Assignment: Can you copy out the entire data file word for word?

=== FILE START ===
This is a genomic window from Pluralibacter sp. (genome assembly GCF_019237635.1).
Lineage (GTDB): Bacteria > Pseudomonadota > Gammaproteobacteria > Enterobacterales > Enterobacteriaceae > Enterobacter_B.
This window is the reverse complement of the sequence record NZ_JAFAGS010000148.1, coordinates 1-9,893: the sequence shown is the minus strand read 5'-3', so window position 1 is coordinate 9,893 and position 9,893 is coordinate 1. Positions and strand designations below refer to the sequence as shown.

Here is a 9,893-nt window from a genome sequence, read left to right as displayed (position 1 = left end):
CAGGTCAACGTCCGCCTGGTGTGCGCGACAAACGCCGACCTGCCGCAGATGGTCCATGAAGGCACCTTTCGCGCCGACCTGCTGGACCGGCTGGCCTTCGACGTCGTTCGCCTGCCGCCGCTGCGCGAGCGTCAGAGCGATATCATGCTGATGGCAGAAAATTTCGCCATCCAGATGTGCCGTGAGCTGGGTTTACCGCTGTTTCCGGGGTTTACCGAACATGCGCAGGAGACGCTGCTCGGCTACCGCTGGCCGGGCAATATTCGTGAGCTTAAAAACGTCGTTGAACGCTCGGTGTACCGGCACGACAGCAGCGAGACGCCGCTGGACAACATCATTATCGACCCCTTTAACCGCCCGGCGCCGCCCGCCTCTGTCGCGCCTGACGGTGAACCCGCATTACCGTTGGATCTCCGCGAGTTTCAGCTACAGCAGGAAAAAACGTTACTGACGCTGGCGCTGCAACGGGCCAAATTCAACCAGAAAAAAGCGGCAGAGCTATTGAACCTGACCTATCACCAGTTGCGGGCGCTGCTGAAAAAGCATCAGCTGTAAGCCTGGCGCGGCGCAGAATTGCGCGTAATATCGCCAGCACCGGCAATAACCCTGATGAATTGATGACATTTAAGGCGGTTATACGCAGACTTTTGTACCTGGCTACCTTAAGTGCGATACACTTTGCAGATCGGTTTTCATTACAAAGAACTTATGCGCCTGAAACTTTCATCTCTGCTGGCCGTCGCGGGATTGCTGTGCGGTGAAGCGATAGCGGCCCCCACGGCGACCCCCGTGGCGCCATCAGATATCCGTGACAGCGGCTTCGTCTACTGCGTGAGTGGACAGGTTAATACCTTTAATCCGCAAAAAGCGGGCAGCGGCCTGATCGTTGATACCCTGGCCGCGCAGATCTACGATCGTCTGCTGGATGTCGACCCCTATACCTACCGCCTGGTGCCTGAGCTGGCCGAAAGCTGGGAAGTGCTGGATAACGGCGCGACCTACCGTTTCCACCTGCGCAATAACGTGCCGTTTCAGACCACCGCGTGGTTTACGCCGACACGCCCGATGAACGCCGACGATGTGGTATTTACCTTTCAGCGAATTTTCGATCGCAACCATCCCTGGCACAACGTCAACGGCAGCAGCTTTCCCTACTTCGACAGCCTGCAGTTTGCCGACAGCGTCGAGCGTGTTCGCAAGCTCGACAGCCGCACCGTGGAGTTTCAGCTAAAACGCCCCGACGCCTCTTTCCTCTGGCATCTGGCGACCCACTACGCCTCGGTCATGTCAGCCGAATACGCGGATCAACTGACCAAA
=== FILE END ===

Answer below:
This is a genomic window from Pluralibacter sp. (genome assembly GCF_019237635.1).
Lineage (GTDB): Bacteria > Pseudomonadota > Gammaproteobacteria > Enterobacterales > Enterobacteriaceae > Enterobacter_B.
This window is the reverse complement of the sequence record NZ_JAFAGS010000148.1, coordinates 1-9,893: the sequence shown is the minus strand read 5'-3', so window position 1 is coordinate 9,893 and position 9,893 is coordinate 1. Positions and strand designations below refer to the sequence as shown.

Here is a 9,893-nt window from a genome sequence, read left to right as displayed (position 1 = left end):
CAGGTCAACGTCCGCCTGGTGTGCGCGACAAACGCCGACCTGCCGCAGATGGTCCATGAAGGCACCTTTCGCGCCGACCTGCTGGACCGGCTGGCCTTCGACGTCGTTCGCCTGCCGCCGCTGCGCGAGCGTCAGAGCGATATCATGCTGATGGCAGAAAATTTCGCCATCCAGATGTGCCGTGAGCTGGGTTTACCGCTGTTTCCGGGGTTTACCGAACATGCGCAGGAGACGCTGCTCGGCTACCGCTGGCCGGGCAATATTCGTGAGCTTAAAAACGTCGTTGAACGCTCGGTGTACCGGCACGACAGCAGCGAGACGCCGCTGGACAACATCATTATCGACCCCTTTAACCGCCCGGCGCCGCCCGCCTCTGTCGCGCCTGACGGTGAACCCGCATTACCGTTGGATCTCCGCGAGTTTCAGCTACAGCAGGAAAAAACGTTACTGACGCTGGCGCTGCAACGGGCCAAATTCAACCAGAAAAAAGCGGCAGAGCTATTGAACCTGACCTATCACCAGTTGCGGGCGCTGCTGAAAAAGCATCAGCTGTAAGCCTGGCGCGGCGCAGAATTGCGCGTAATATCGCCAGCACCGGCAATAACCCTGATGAATTGATGACATTTAAGGCGGTTATACGCAGACTTTTGTACCTGGCTACCTTAAGTGCGATACACTTTGCAGATCGGTTTTCATTACAAAGAACTTATGCGCCTGAAACTTTCATCTCTGCTGGCCGTCGCGGGATTGCTGTGCGGTGAAGCGATAGCGGCCCCCACGGCGACCCCCGTGGCGCCATCAGATATCCGTGACAGCGGCTTCGTCTACTGCGTGAGTGGACAGGTTAATACCTTTAATCCGCAAAAAGCGGGCAGCGGCCTGATCGTTGATACCCTGGCCGCGCAGATCTACGATCGTCTGCTGGATGTCGACCCCTATACCTACCGCCTGGTGCCTGAGCTGGCCGAAAGCTGGGAAGTGCTGGATAACGGCGCGACCTACCGTTTCCACCTGCGCAATAACGTGCCGTTTCAGACCACCGCGTGGTTTACGCCGACACGCCCGATGAACGCCGACGATGTGGTATTTACCTTTCAGCGAATTTTCGATCGCAACCATCCCTGGCACAACGTCAACGGCAGCAGCTTTCCCTACTTCGACAGCCTGCAGTTTGCCGACAGCGTCGAGCGTGTTCGCAAGCTCGACAGCCGCACCGTGGAGTTTCAGCTAAAACGCCCCGACGCCTCTTTCCTCTGGCATCTGGCGACCCACTACGCCTCGGTCATGTCAGCCGAATACGCGGATCAACTGACCAAA